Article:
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Logitech Touch Mouse T620 review


  • Refined design
  • Offers a good level of gesture support
  • Unifying receiver frees USB ports
  • Can run off one or two batteries


  • Low profile
  • Rather pricey

With Windows 8's overwhelming emphasis on touch-based navigation, it only makes sense that there's been an increase in mice designed to accommodate users lacking systems with touchscreens, or those who simply don't feel like constantly reaching over their desks to touch the display.

The Logitech Touch Mouse T620 is a great overall solution to this conundrum, offering users a very cool-looking and practical mouse that supports a bevy of gesture controls and Windows 8 shortcuts. While it's more expensive than most competing mice and mildly uncomfortable to hold for an extended period of time, its wide-ranging gesture control functionality and unique ability to run off one or two batteries justifies its price tag.

Design and features

The T620 updates the Logitech M600 by being fully optimised for Windows 8. The T620's plastic chassis measures 64 x 112 x 28mm (WxDxH) and sports a smooth two-toned black and grey finish. While other Windows 8-ready mice like the Microsoft Sculpt Touch Mouse and the Logitech Zone Touch Mouse T400 rely on standard left and right-click buttons and some variation of a touchstrip, the T620 sidesteps these basic elements because, like the M600, its entire top surface is touch-sensitive. The end result is a cool, Zen-like mouse with a look reminiscent of a smooth wet stone.

There’s a pair of glide strips on the bottom of the mouse to ensure smooth movement. The underside also houses the power switch, LED battery status light, and a battery compartment which also has storage space for the included wireless dongle. The battery compartment can hold two AA batteries, though the T620 can fully run on a single AA battery if needed. Keep in mind, however, that running off one battery lowers the battery life from its estimated six months to three (obviously enough).

The T620's low profile isn't the most ergonomically sound, since the only way users can avoid surface drag from any overhanging fingers is if their hand assumes a claw-like shape during use. On the plus side, though, the T620's absence of physical buttons gives way to an ambidextrous design that lets both lefties and righties get in on the action.

The T620, like the T400, is only compatible with Windows 8, Windows RT, and Windows 7. Windows 8 users looking for a mouse that also works with their Macs should check out the Microsoft Sculpt Touch Mouse. The T620 is covered by a three year warranty.


The T620 connects to a PC using its included USB 2.0 wireless receiver, via a 2.4GHz wireless signal. While the T620's dongle doesn't entirely eliminate the need to occupy a USB port in the same manner as a Bluetooth-enabled mouse does, the T620 benefits from Logitech's Unifying receiver technology since it allows up to six compatible devices to share the same dongle. Setting up the T620, meanwhile, requires little beyond plugging the USB dongle in and waiting several moments as the drivers install themselves.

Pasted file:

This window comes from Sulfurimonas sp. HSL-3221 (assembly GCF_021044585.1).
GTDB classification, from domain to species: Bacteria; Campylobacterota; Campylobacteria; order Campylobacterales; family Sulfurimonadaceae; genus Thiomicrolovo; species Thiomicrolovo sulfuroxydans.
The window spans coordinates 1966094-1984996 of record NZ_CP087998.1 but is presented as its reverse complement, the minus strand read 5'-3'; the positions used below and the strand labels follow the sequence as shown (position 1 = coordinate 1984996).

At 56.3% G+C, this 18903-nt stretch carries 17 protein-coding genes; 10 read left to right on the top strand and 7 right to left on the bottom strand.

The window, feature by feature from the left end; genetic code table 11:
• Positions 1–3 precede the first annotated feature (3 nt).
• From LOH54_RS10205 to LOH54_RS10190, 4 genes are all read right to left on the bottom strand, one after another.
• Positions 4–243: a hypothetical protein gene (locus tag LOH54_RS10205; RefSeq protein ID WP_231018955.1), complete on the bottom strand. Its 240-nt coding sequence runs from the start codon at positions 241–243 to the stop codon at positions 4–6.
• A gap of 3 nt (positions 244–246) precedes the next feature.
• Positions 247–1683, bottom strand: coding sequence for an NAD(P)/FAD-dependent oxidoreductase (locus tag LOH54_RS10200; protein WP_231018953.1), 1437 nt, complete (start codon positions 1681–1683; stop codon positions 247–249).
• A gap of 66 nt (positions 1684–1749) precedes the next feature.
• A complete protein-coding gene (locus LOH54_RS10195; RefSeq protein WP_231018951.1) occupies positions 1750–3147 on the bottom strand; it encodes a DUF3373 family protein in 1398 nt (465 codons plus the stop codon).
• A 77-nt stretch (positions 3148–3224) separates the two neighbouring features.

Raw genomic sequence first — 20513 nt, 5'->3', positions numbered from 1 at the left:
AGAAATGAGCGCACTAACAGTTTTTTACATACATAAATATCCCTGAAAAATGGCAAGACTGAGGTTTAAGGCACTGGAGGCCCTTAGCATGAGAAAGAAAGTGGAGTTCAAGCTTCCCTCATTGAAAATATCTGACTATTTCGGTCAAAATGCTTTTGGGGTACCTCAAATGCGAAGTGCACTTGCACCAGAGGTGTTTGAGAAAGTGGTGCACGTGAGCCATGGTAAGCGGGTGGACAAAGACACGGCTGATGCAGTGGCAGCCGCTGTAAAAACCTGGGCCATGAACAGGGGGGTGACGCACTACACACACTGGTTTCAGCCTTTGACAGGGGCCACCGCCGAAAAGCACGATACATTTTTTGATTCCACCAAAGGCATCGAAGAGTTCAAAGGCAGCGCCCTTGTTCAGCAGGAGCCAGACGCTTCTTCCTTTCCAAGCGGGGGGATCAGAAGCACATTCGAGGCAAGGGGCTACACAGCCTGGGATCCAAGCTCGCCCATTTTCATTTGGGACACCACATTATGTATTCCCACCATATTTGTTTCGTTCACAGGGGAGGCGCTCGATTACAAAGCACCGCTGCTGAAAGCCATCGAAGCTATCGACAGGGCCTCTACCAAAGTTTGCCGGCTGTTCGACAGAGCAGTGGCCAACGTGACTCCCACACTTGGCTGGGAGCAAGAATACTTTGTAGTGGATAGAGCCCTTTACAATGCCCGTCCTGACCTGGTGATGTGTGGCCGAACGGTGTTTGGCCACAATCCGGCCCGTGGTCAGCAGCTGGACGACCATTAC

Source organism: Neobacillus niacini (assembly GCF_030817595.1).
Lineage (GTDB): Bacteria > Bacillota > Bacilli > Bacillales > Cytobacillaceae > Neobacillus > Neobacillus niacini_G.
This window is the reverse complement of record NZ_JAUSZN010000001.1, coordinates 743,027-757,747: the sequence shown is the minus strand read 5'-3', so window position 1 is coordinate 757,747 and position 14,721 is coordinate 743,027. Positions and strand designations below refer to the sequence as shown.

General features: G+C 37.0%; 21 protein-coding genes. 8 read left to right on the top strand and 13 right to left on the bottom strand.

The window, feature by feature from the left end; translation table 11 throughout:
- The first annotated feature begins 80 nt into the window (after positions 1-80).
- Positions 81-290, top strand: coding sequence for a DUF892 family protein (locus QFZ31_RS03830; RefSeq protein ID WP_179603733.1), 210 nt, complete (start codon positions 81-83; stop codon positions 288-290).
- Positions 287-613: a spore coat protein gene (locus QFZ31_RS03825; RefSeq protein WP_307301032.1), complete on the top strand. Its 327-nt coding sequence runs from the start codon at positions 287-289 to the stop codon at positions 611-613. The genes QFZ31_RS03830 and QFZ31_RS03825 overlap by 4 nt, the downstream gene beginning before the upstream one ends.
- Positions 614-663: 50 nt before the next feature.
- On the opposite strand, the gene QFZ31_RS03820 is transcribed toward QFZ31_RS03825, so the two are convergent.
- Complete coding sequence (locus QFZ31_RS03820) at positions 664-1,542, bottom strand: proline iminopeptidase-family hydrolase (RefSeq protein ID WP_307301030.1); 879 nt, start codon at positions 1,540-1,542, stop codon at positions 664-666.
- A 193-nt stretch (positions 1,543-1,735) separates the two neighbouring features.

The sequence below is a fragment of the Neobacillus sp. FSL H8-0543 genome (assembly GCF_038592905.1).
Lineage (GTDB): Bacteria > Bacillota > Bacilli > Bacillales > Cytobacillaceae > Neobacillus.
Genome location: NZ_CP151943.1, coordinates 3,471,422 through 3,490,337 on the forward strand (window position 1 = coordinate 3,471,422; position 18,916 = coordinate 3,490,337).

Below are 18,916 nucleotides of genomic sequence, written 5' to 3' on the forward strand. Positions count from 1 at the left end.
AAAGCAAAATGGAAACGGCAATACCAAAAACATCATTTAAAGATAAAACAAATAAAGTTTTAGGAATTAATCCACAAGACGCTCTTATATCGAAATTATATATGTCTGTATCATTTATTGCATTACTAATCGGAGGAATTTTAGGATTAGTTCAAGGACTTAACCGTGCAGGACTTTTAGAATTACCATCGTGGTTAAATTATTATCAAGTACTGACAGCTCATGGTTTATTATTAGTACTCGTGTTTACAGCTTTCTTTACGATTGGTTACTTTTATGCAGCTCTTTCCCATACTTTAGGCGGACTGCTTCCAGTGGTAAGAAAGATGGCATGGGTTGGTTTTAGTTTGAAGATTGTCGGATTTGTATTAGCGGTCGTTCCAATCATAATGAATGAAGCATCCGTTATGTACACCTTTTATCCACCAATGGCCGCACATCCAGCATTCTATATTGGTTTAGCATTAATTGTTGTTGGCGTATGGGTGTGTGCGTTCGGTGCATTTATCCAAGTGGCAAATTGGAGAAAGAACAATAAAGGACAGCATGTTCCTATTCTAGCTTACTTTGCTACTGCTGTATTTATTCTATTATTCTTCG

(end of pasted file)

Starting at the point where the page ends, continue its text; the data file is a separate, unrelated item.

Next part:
Although the T620 doesn't have any actual physical buttons, it nonetheless features basic three-button functionality. Accordingly, tapping the left and right sides of the touch surface is the equivalent of left and right-clicking, while tapping the middle of the surface with two fingers yields a middle click that allows for hyper-scrolling through longer documents or sites.

Like the Logitech T400, the T620 supports vertical and horizontal scrolling, so users can flick and swipe their way through documents, websites, or the tiles on their Windows 8 Start screen by sliding a finger across the T620's surface. Vertically swiping two fingers across the T620's surface, meanwhile, lets users navigate backwards and forwards through whatever websites they've visited.

Impressively, the T620 goes beyond its peers by supporting a slew of shortcuts designed to facilitate navigating through Windows 8, and although these admittedly take some getting used to, they’re ultimately pretty useful once you have acclimatised.

Accordingly, double tapping the lower portion of the T620's surface with one finger lets users jump directly into the Windows 8 Start screen, while performing the same gesture with two fingers toggles between showing or hiding the desktop screen. Moreover, swiping a finger from the far left edge of the T620 switches between open applications, and swiping from the right brings up the Windows 8 Charms menu. Unlike the Logitech T650 Wireless Rechargeable Touchpad, however, the T620 does not offer any pinch-zooming capabilities. Still, it boasts an impressive depth of functionality for a mouse, especially one that doesn't have any buttons.


The Logitech Touch Mouse T620 offers users a sleek-looking mouse that supports a bevy of gesture controls and Windows 8 shortcuts in addition to its other features. It's about as good a mouse as one can hope for when paired with Microsoft's new operating system. Were it not for its slightly uncomfortable low-profile and somewhat expensive £56 asking price, it would have been a serious contender for a Best Buy award. As it is, however, the T620 is still a good option which justifies its price tag.